Cumberland Times-News

Michael A Sawyers - Outdoors

January 25, 2014

Get ready! Get set! Legislate!

The wheelings and dealings associated with the 90-day Maryland General Assembly have been going on for more than two weeks now and some legislation having to do with hunting fishing has already been proposed.

For the third consecutive year, bills have been introduced into the Senate (SB 231, George Edwards) and the House (HB 262, Wendell Beitzel) to allow bow hunters in Almost Maryland to protect themselves from bears.

In essence, the bills would make it legal for bowhunters in what the Maryland Department of Natural Resources calls deer hunting Region A (Garrett, Allegany and part of Washington counties) to openly pack a handgun to be used for self defense should a bear get nasty.

The bills point out that a hunter must be at least 21 to carry and that the handgun may not be used to finish off a deer wounded by an arrow.

Many bowhunters have been kept in their treestands by bears. This usually happens because the hunter has put out bait, often corn, to attract deer. Baiting, of course, is legal on private lands in Maryland. I know of at least two such incidents during which the hunters used their archery equipment to shoot and kill the bears. One was in Garrett County and the other in Allegany. Neither hunter was charged. That is neither hunter was charged with breaking the law. Both hunters were charged by the bears.

Two years ago, similar bills were opposed by the Maryland Natural Resources Police. An NRP spokesman testified that the use of pepper spray was a more effective defense against bears than was a handgun.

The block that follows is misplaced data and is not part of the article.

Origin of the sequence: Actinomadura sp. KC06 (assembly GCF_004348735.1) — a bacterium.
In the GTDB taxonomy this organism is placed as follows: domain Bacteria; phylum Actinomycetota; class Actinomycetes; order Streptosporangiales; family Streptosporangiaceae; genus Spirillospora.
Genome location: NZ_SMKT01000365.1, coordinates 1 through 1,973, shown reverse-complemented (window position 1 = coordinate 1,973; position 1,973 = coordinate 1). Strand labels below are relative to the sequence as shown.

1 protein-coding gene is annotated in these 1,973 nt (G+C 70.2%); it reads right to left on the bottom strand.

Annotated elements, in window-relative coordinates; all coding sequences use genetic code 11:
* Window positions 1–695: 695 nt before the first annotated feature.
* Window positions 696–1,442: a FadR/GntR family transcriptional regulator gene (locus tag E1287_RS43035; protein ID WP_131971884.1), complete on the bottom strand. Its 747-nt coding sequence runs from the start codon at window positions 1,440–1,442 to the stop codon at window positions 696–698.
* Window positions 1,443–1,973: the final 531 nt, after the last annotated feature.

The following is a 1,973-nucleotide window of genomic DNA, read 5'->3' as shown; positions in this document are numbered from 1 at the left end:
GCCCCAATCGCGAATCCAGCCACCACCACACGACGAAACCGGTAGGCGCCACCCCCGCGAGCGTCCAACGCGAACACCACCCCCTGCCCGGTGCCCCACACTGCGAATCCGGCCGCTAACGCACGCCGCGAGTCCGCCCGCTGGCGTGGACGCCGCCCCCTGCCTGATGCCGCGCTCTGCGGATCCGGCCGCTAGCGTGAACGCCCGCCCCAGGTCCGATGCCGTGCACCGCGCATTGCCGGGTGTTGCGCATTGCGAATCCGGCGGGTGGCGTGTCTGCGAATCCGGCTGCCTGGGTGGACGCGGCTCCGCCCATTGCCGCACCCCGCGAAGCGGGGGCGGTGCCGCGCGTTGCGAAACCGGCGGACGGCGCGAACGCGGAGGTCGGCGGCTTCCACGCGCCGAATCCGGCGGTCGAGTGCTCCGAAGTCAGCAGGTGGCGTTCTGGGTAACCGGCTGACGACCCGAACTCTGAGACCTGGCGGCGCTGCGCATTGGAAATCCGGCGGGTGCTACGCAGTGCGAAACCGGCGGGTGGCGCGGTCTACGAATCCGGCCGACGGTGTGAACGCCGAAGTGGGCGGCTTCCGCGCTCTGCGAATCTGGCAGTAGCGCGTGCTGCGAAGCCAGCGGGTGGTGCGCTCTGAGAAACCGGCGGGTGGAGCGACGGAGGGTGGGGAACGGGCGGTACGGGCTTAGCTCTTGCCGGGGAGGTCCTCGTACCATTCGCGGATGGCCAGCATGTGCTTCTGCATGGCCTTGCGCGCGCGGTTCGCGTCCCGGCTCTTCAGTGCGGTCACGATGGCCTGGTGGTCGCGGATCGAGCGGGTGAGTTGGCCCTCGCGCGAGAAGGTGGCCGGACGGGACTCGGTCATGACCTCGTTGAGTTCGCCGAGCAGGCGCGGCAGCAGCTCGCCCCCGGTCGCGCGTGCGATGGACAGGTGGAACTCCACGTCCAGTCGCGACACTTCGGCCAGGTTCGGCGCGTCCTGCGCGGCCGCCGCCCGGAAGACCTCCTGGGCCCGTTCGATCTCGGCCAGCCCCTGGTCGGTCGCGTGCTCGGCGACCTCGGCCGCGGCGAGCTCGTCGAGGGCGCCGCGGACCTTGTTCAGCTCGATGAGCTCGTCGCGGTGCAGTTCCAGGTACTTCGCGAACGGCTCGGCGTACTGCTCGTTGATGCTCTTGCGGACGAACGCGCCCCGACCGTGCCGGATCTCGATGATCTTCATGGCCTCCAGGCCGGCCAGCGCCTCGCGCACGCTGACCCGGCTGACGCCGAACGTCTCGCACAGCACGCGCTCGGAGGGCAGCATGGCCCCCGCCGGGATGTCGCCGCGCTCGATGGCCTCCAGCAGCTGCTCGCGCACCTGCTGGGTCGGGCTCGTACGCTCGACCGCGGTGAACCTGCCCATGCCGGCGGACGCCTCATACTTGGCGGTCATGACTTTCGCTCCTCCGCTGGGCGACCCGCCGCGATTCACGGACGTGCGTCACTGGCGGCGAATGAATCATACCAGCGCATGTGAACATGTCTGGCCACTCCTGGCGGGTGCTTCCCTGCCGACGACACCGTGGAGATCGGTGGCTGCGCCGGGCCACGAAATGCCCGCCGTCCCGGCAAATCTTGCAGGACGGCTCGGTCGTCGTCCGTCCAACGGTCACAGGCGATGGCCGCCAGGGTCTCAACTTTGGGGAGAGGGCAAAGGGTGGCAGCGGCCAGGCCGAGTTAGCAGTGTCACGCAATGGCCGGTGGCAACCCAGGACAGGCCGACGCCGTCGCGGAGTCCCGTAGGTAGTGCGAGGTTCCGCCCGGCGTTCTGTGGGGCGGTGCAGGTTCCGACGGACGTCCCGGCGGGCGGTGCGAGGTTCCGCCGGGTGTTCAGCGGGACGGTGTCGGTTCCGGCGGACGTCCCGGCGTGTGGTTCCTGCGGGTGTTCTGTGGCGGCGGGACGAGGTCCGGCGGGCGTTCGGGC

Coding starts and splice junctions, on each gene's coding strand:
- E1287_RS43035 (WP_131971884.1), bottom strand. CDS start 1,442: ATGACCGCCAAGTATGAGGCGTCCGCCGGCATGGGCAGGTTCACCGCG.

A year ago, a pro-gun bill didn't stand much of a chance because of the political climate generated by Gov. Martin O'Malley's legislation to ban military style rifles and make more restrictive the process to purchase handguns. Let's hope these bills pass this time around and are signed into law. Other states allow bowhunters to carry firearms for protection. In Oregon the major concern is about possible attacks by mountain lions.

As has been the case for a number of years now, delegates and senators from a variety of Maryland counties are starting to enter bills to add Sunday hunting opportunities, usually for deer. In addition, politicians are attempting to alter regulations such as the safety zone for hunting with a bow and arrow. That is currently 150 yards. Montgomery County representatives are attempting to shorten that to 50 yards.

Rather than get into these kinds of bills for distant counties, I'll report at the end of the session which ones pass. You can count, however, on reading here about any bill that has an impact upon Garrett and/or Allegany counties.

The only way to change Sunday hunting or handgun regulations is to go through the General Assembly.

However, things such as hunting season dates or bag limits or counties open to a particular hunt don't have to wiggle their ways through the often sticky political process. That's why I don't like to see a bill such as SB 192 introduced.

That bill would require the Maryland Wildlife & Heritage Service to open a fall turkey season in a portion of Anne Arundel County.

The wildlife agency has the biologists who can make that decision based upon scientific evidence. Don't put it in the hands of politicians, some of whom would not know a wild turkey from a turkey buzzard. Instead, use the decision making process that has just begun for the new hunting regulations that will be established this spring.

The WHS has stakeholder meetings, public hearings and ample opportunity for comment and suggestions from the public and even from elected officials. Go that route, Sen. Edward Reilly of Anne Arundel County.

Outdoor Editor Mike Sawyers may be contacted at msawyers@times-news.com.

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Michael A Sawyers - Outdoors
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  • The answer my friend ...

    Recently, the Times-News published
    a photograph of sea gulls that had
    landed on the parking lot at Braddock
    Square Shopping
    Center in LaVale
    My first thought
    was, “If those sea
    gulls landed in the
    Gunpowder River or
    Big Hunting Creek
    on their way here
    from the ocean I
    hope they didn’t have
    felt soles on their
    feet, otherwise they
    will spread rock snot
    to our trout streams
    in Allegany and Garrett counties.”

    March 15, 2014

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